The fifteenth post in The Education of a Writer (TEW) series.
The other shoe finally dropped.
The one behind the culminating self-absorption. The building of mistakes. The growing sense of superiority as a writer. Who I am. I am Robert Collier. Full of self. Full of pleasure in the destruction of everything but my own writing. The sadism of self. Of courting attention from the wrong people.
At this point in my journey I had returned back to the televangelist. We are in July 2007. The real estate market was tanking, and my current employer (one that relied heavily on the industry), was collapsing.
I saw the handwriting on the wall. I may still have a job a year from now, I thought to myself, but I may not have any work. Turns out I would not have had work or a job given the market contracted so severally that a once thriving small business of 48 people shrunk to three.
Fortunately a woman who I knew professionally called me that summer. She was working for the televangelist, and said she was building a new stable of writers. Said I could come on in a senior role. Manage the web content. I was game, baby, because I just needed a job. A job I could pay bills and continue the pursuit of my writing career.
They gave me an office on the second floor with a window facing south-east. I could see the giant asphalt parking lot, the groomed bright green lawn, and the band of mature oaks and maples beyond the man-high black iron fence. I was once again inside the compound.
But regulations had relaxed in the five years since I’d been there, so I could close my door, not have to wear a tie. What forced these changes? The televangelist had brought in her son, ZX81, to lead the company. He was twenty-five years old. But he wore jeans, snow boarded, and had a nose for what the Millennials wanted. The televangelist ditched the prom dress for blue jeans.
I worked in a department with designers, developers, project managers, project coordinators, assistants, proofreaders, a social media community coordinator, and five other writers. I spent my days cranking out disaster relief emails to donors, writing up articles to defend certain financial practices, putting together proposals for improvements to the web content strategy. That last part was tough sledding. The approval process — the arduous, Byzantine one I encountered ages ago — still existed. Just different faces and temperaments.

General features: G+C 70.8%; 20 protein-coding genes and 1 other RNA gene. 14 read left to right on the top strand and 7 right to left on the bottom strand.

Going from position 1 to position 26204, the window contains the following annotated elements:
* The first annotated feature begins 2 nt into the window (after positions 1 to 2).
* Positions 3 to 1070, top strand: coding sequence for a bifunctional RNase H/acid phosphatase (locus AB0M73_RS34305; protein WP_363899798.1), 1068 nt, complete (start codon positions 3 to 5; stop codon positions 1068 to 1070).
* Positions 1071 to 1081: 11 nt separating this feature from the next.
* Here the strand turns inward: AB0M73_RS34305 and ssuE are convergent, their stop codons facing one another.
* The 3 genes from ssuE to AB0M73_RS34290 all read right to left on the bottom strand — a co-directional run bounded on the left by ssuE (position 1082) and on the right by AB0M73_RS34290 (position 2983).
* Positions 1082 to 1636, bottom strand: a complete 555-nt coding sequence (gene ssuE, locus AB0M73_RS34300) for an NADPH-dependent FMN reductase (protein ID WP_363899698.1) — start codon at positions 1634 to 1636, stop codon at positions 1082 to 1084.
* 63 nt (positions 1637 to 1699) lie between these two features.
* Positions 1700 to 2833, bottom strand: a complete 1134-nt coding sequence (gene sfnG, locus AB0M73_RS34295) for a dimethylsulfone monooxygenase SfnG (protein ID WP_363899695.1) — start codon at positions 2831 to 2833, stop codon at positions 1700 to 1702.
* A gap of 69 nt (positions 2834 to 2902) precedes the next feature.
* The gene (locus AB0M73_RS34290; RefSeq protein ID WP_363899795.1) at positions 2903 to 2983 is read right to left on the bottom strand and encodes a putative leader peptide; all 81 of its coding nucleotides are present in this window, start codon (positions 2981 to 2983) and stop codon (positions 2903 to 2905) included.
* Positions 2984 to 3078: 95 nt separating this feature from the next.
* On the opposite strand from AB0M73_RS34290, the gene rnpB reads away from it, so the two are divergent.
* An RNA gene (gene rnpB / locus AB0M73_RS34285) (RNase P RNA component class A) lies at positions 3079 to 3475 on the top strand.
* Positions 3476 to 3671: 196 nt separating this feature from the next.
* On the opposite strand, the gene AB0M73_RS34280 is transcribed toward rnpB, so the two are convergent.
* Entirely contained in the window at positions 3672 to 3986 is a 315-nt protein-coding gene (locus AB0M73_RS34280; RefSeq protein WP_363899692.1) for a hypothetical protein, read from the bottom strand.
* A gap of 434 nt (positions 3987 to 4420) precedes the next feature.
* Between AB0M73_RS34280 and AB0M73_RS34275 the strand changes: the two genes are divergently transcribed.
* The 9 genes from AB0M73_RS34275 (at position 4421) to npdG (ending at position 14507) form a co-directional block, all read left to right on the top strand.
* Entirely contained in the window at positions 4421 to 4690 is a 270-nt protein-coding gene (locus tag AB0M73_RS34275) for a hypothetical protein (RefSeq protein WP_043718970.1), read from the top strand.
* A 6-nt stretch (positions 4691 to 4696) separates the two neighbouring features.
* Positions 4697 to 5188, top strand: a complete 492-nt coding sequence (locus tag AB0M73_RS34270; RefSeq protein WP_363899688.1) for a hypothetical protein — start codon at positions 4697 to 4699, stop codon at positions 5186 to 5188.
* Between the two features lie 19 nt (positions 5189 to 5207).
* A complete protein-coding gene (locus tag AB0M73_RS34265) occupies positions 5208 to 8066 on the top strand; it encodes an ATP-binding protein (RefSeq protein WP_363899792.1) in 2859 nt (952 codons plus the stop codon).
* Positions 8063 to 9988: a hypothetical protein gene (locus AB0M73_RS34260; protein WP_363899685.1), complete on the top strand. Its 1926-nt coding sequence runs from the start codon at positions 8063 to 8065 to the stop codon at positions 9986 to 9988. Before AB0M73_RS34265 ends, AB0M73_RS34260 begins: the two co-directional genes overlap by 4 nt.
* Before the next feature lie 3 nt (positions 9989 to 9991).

The department operated like an ad agency. An ad agency you might find in Manhattan. The art on the wall had changed throughout the building. The period furniture was gone, replaced by glass and steel and minimal lines. Faint colors, pastel odors. Less was more. Unless you were in the executive conference room, the one with the twenty-foot black slab of a conference table, the twenty or so leather chairs, and black wainscoting wrapping around the wall. I found myself in that conference room once or twice a year giving a briefing to the CEO. The one ten years my junior. The one with a nose for what Millennials wanted.
ZX81 usually lumbered in to the conference room late, drinking from a bottle of water, saying hi to everyone before dropping into a chair. This was a gig of bracketing … of figuring out what he liked. He didn’t know what he liked, but he would know it when he saw it. So you offered two entirely different concepts knowing neither would be chosen. But you hoped each concept would help you locate where his feelings were. Give you some indication of his tastes. Then you’d go back to the drawing board, create two more concepts, and pitch those, hoping each time you got closer to his desire. This happened over several weeks, sometimes months. The process was slow.
And in the midst of all this my world collapsed (the first of many collapses). I cracked under the weight of who I was trying to be at the expense of everything and everyone around me. I paid a heavy toll for my arrogance, and in November of 2007 I nearly lost it all. It actually happened a week before I was supposed to leave on a business trip to Las Vegas. I would be travelling nowhere.
In our sunlit breeze way I kneeled on our mottled Berber carpet as my wife unravelled the consequences of one of my stupidest mistakes, and in the heat of the moment I thought my wife threatened divorce. My heart stopped, the floor disappeared, and I sobbed from the bottom of my bones.
To this day she denies she said the “d” word. But I heard it.
My dad had divorced. His dad had divorced. I did not want to divorce. I hated growing up that way. So I swore — on the condition I would give up everything — to save my marriage. And that meant setting aside my writing ambitions.
That was tough sledding. And it would be a gross understatement to say I did not know who I was in the aftermath.
Next up: “Still Life.”